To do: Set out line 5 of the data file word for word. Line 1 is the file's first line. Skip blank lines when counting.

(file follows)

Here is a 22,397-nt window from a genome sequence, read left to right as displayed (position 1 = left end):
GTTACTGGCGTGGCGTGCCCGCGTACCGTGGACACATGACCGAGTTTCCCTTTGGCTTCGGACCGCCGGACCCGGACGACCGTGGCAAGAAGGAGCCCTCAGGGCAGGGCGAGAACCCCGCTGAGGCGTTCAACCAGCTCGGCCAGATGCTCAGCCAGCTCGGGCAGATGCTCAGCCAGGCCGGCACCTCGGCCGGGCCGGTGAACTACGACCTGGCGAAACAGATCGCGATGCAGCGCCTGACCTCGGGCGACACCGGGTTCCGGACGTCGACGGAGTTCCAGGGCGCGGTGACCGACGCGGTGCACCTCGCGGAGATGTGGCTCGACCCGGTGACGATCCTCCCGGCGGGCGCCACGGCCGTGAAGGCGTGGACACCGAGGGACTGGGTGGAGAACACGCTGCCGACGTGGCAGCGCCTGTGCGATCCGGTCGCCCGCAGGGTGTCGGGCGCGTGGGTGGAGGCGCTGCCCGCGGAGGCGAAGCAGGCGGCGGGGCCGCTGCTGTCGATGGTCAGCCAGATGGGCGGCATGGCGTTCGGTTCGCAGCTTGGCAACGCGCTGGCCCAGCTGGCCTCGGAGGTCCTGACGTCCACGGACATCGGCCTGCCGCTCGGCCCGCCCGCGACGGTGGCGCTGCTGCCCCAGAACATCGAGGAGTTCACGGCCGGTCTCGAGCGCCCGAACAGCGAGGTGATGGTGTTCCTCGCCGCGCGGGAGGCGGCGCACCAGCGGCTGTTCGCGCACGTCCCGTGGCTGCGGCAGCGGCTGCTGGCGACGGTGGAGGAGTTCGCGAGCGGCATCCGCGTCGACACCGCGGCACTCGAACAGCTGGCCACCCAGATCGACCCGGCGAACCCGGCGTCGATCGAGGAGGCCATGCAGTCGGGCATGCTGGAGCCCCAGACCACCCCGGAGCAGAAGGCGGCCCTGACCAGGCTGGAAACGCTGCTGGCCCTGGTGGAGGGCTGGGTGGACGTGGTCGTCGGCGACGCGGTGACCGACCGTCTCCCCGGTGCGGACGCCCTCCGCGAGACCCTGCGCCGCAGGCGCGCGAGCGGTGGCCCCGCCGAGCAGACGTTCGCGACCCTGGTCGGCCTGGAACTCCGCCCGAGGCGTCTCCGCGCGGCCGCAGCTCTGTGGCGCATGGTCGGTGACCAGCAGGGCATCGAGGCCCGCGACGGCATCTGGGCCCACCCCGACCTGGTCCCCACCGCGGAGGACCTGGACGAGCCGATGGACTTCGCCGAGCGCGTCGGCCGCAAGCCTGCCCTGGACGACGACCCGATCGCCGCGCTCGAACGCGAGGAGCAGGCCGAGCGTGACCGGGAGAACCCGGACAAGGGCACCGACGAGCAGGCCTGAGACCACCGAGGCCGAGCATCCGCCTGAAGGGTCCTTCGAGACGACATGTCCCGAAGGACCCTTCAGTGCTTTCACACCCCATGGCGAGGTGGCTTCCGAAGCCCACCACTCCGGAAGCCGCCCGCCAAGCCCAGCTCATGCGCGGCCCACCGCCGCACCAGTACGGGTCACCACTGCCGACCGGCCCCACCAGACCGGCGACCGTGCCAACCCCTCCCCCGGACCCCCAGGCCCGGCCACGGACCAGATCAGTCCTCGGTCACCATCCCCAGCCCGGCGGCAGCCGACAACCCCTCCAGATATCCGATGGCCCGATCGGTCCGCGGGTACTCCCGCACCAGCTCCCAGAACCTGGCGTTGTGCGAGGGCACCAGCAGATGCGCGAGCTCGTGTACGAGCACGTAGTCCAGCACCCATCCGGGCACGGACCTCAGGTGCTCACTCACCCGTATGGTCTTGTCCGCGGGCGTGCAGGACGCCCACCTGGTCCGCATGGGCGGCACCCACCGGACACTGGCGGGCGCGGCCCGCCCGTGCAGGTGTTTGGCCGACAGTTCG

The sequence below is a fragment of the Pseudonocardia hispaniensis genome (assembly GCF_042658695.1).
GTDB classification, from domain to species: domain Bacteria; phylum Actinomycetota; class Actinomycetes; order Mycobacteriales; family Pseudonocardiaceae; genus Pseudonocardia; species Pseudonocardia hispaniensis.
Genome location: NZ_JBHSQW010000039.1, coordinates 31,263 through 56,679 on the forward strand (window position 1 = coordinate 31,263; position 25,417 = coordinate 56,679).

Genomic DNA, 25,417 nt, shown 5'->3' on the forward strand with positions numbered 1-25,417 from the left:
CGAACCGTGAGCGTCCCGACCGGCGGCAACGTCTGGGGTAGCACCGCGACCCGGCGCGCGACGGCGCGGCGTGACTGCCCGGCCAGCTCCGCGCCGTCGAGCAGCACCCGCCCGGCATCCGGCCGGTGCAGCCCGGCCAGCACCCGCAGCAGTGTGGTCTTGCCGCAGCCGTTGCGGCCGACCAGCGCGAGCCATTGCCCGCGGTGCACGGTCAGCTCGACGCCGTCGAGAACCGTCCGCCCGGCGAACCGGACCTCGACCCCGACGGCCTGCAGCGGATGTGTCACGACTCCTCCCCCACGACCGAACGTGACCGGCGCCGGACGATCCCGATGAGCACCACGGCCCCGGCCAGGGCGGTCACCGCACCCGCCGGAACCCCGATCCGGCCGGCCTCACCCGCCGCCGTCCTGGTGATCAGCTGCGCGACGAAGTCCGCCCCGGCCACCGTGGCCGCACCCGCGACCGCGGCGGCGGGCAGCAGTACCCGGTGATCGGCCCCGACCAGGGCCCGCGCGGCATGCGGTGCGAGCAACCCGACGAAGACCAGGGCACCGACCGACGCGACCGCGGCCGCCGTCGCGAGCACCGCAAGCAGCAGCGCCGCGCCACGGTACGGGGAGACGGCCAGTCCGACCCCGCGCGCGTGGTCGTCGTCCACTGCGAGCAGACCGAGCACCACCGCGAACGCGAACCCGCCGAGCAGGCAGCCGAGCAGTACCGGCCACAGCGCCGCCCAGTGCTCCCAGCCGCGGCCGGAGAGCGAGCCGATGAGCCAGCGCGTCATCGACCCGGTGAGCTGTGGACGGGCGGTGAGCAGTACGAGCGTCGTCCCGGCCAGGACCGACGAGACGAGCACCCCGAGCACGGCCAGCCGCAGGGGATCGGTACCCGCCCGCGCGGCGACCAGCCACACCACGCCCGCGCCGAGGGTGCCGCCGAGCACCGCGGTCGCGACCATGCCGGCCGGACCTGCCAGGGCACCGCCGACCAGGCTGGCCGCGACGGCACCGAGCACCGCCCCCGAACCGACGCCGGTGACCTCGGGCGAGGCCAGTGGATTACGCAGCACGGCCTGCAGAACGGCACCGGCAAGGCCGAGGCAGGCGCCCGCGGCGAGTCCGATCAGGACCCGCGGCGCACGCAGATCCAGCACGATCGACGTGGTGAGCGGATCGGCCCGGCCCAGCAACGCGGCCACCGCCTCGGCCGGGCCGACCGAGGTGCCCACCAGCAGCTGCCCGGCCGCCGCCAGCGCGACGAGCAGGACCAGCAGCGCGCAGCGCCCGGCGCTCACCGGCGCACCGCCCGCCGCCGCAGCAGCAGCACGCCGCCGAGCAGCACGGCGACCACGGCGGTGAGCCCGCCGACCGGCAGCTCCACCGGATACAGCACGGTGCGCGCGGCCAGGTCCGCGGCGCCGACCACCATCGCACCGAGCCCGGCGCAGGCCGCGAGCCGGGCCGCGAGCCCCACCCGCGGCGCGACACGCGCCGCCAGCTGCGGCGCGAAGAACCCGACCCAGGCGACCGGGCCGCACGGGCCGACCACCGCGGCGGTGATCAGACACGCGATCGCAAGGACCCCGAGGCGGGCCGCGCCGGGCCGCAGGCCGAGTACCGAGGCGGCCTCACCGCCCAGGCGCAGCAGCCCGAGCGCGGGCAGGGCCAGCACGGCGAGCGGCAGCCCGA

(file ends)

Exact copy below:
Genome location: NZ_JBHSQW010000039.1, coordinates 31,263 through 56,679 on the forward strand (window position 1 = coordinate 31,263; position 25,417 = coordinate 56,679).